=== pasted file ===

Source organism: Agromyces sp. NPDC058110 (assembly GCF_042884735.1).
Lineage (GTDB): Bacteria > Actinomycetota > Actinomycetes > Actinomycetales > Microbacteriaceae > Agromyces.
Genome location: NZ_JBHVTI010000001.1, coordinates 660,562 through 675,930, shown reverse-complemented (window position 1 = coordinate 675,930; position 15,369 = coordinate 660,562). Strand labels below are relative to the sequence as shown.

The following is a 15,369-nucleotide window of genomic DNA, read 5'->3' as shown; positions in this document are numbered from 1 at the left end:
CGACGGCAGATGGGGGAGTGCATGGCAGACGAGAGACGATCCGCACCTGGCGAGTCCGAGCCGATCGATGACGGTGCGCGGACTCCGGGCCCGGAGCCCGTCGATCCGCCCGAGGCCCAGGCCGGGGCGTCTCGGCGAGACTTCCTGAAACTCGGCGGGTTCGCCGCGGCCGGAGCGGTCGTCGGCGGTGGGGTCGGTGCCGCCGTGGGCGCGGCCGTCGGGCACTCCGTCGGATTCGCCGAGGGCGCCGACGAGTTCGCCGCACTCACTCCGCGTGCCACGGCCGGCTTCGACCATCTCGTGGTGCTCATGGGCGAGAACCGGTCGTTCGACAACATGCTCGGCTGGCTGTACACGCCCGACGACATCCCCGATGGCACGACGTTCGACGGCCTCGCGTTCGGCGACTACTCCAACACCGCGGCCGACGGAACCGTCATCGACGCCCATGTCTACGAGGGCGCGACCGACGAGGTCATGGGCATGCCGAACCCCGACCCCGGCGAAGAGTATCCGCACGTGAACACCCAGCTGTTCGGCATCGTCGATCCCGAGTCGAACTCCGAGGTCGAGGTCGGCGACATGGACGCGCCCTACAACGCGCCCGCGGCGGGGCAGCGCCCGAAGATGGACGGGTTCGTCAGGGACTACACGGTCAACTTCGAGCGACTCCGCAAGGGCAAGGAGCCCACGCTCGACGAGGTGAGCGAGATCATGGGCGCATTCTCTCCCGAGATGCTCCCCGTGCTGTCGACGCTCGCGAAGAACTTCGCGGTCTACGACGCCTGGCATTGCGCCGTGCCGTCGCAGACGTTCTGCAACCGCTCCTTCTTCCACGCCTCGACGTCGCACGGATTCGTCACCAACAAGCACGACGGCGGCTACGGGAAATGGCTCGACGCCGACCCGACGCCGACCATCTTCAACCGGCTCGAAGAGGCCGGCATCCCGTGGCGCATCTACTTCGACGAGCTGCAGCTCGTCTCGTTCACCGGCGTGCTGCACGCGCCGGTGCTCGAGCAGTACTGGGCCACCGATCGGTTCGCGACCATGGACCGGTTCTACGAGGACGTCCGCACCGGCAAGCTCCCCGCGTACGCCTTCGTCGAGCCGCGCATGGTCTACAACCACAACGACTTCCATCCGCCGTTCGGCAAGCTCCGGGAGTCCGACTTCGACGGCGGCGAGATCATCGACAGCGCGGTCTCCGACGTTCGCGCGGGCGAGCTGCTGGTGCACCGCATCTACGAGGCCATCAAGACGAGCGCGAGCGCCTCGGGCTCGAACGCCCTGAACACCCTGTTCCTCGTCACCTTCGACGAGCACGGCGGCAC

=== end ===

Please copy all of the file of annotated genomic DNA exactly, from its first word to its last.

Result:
Source organism: Agromyces sp. NPDC058110 (assembly GCF_042884735.1).
Lineage (GTDB): Bacteria > Actinomycetota > Actinomycetes > Actinomycetales > Microbacteriaceae > Agromyces.
Genome location: NZ_JBHVTI010000001.1, coordinates 660,562 through 675,930, shown reverse-complemented (window position 1 = coordinate 675,930; position 15,369 = coordinate 660,562). Strand labels below are relative to the sequence as shown.

The following is a 15,369-nucleotide window of genomic DNA, read 5'->3' as shown; positions in this document are numbered from 1 at the left end:
CGACGGCAGATGGGGGAGTGCATGGCAGACGAGAGACGATCCGCACCTGGCGAGTCCGAGCCGATCGATGACGGTGCGCGGACTCCGGGCCCGGAGCCCGTCGATCCGCCCGAGGCCCAGGCCGGGGCGTCTCGGCGAGACTTCCTGAAACTCGGCGGGTTCGCCGCGGCCGGAGCGGTCGTCGGCGGTGGGGTCGGTGCCGCCGTGGGCGCGGCCGTCGGGCACTCCGTCGGATTCGCCGAGGGCGCCGACGAGTTCGCCGCACTCACTCCGCGTGCCACGGCCGGCTTCGACCATCTCGTGGTGCTCATGGGCGAGAACCGGTCGTTCGACAACATGCTCGGCTGGCTGTACACGCCCGACGACATCCCCGATGGCACGACGTTCGACGGCCTCGCGTTCGGCGACTACTCCAACACCGCGGCCGACGGAACCGTCATCGACGCCCATGTCTACGAGGGCGCGACCGACGAGGTCATGGGCATGCCGAACCCCGACCCCGGCGAAGAGTATCCGCACGTGAACACCCAGCTGTTCGGCATCGTCGATCCCGAGTCGAACTCCGAGGTCGAGGTCGGCGACATGGACGCGCCCTACAACGCGCCCGCGGCGGGGCAGCGCCCGAAGATGGACGGGTTCGTCAGGGACTACACGGTCAACTTCGAGCGACTCCGCAAGGGCAAGGAGCCCACGCTCGACGAGGTGAGCGAGATCATGGGCGCATTCTCTCCCGAGATGCTCCCCGTGCTGTCGACGCTCGCGAAGAACTTCGCGGTCTACGACGCCTGGCATTGCGCCGTGCCGTCGCAGACGTTCTGCAACCGCTCCTTCTTCCACGCCTCGACGTCGCACGGATTCGTCACCAACAAGCACGACGGCGGCTACGGGAAATGGCTCGACGCCGACCCGACGCCGACCATCTTCAACCGGCTCGAAGAGGCCGGCATCCCGTGGCGCATCTACTTCGACGAGCTGCAGCTCGTCTCGTTCACCGGCGTGCTGCACGCGCCGGTGCTCGAGCAGTACTGGGCCACCGATCGGTTCGCGACCATGGACCGGTTCTACGAGGACGTCCGCACCGGCAAGCTCCCCGCGTACGCCTTCGTCGAGCCGCGCATGGTCTACAACCACAACGACTTCCATCCGCCGTTCGGCAAGCTCCGGGAGTCCGACTTCGACGGCGGCGAGATCATCGACAGCGCGGTCTCCGACGTTCGCGCGGGCGAGCTGCTGGTGCACCGCATCTACGAGGCCATCAAGACGAGCGCGAGCGCCTCGGGCTCGAACGCCCTGAACACCCTGTTCCTCGTCACCTTCGACGAGCACGGCGGCAC